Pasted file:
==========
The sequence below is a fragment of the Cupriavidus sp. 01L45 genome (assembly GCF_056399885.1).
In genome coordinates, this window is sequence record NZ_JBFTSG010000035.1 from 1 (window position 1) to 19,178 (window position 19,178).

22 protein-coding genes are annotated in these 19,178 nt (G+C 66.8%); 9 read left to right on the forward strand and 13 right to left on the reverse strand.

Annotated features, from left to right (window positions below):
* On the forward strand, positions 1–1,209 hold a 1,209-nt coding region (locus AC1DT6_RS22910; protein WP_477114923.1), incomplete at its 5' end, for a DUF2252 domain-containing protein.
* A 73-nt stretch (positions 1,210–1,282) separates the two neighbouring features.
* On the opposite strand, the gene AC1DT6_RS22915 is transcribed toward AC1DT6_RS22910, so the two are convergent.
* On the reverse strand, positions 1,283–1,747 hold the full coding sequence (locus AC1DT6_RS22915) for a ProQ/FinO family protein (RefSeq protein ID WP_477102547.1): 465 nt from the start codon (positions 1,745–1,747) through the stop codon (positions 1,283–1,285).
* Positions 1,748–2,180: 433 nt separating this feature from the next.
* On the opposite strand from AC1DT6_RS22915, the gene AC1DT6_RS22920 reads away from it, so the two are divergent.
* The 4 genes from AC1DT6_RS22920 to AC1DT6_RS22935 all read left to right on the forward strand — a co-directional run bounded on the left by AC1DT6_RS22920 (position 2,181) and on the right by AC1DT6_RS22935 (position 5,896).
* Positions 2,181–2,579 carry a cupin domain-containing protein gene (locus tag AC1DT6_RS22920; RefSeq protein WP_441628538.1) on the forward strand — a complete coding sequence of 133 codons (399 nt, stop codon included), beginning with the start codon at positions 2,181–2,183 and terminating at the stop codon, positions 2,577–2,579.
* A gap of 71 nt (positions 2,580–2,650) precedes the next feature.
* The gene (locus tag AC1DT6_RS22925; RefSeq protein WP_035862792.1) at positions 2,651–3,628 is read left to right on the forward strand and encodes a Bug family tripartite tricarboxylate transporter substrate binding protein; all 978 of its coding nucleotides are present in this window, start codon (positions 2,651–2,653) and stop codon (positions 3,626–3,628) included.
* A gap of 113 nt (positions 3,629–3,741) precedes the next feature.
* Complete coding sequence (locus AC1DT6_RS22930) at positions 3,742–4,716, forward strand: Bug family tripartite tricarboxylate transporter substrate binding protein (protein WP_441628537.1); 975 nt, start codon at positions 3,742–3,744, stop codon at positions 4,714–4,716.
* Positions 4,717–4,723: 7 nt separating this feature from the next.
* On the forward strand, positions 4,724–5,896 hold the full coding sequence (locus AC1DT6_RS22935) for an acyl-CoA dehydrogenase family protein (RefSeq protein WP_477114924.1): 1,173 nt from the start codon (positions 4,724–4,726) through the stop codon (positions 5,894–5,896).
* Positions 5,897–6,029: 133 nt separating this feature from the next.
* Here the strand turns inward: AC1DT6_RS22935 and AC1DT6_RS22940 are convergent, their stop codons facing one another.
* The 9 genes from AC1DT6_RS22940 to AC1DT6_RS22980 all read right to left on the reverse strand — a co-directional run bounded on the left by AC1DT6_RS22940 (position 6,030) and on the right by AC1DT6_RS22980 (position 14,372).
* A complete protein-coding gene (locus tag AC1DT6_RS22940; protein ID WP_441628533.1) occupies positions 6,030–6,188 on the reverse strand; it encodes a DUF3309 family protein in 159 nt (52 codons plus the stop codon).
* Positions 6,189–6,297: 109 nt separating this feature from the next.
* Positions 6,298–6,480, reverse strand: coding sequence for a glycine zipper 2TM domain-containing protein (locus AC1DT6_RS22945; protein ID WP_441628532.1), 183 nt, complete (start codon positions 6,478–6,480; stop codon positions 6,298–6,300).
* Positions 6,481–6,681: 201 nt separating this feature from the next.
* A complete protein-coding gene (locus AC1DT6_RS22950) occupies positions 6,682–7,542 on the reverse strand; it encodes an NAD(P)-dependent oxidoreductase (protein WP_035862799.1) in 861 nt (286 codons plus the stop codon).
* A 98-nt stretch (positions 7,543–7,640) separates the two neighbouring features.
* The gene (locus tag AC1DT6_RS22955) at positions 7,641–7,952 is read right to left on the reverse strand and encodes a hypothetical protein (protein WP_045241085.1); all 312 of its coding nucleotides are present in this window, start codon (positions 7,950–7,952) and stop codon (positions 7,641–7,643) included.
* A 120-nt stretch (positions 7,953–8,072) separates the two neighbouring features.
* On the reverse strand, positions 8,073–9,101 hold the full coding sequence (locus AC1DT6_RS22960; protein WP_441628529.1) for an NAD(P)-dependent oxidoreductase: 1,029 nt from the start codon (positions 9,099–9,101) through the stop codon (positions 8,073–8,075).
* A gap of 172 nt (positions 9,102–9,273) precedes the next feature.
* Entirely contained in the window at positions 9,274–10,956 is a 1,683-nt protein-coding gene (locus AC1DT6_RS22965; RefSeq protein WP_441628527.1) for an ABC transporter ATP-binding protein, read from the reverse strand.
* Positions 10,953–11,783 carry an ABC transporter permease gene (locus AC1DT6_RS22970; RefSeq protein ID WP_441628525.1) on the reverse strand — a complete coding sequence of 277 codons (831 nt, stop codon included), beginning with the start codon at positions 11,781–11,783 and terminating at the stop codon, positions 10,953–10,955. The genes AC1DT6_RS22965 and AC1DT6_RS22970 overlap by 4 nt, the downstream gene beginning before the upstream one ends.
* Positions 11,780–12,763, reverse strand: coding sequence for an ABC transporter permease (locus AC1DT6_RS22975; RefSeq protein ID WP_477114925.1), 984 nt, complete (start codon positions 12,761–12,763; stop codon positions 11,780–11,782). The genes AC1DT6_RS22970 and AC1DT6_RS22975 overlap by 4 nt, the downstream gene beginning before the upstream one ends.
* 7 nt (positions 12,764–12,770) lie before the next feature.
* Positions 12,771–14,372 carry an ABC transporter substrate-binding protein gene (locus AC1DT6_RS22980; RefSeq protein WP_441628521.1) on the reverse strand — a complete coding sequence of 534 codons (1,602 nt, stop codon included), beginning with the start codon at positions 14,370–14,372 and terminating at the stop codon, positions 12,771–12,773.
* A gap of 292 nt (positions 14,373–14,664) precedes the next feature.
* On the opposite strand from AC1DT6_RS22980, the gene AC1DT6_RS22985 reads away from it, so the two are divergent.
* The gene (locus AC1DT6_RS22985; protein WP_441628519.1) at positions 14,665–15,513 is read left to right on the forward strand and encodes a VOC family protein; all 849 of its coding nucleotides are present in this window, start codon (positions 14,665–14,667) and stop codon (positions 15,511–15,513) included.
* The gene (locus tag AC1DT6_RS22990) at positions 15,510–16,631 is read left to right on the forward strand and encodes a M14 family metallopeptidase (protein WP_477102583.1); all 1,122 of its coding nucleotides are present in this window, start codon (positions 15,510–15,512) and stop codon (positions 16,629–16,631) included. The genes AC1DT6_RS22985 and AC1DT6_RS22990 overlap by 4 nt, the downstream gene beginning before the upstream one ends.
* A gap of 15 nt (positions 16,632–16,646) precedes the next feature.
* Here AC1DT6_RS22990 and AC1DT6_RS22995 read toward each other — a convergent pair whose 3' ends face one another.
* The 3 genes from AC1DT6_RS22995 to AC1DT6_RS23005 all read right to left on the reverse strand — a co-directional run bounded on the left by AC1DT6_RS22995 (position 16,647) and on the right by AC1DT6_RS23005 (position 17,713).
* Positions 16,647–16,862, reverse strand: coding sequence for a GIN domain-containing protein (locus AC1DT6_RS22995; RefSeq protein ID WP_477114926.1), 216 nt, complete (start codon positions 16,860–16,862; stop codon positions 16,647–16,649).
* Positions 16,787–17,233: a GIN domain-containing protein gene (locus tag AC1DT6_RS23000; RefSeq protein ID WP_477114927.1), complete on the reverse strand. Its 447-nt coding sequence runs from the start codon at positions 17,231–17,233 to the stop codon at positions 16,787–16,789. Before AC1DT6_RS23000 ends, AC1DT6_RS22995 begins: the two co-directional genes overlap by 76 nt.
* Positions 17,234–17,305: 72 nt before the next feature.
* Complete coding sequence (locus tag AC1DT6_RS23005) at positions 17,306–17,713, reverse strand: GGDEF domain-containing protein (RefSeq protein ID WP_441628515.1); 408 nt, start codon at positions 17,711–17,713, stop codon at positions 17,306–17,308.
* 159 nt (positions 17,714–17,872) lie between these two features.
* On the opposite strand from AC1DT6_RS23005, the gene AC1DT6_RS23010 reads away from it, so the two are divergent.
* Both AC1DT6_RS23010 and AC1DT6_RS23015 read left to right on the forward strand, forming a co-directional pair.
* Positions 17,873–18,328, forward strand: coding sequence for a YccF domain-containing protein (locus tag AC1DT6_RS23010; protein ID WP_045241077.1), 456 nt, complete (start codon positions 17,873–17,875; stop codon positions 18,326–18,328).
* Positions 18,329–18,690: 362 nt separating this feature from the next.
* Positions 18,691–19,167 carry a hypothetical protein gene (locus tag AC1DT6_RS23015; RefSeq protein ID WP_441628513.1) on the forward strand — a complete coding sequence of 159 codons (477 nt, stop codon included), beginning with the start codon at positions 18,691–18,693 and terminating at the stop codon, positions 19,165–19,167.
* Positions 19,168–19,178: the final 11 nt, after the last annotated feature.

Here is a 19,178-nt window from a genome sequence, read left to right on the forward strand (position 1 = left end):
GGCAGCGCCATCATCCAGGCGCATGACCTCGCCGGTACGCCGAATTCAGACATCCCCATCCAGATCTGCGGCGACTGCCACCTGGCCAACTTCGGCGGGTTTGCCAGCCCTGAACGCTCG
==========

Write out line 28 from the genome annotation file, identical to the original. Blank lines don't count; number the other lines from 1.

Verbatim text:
* The gene (locus tag AC1DT6_RS22955) at positions 7,641–7,952 is read right to left on the reverse strand and encodes a hypothetical protein (protein WP_045241085.1); all 312 of its coding nucleotides are present in this window, start codon (positions 7,950–7,952) and stop codon (positions 7,641–7,643) included.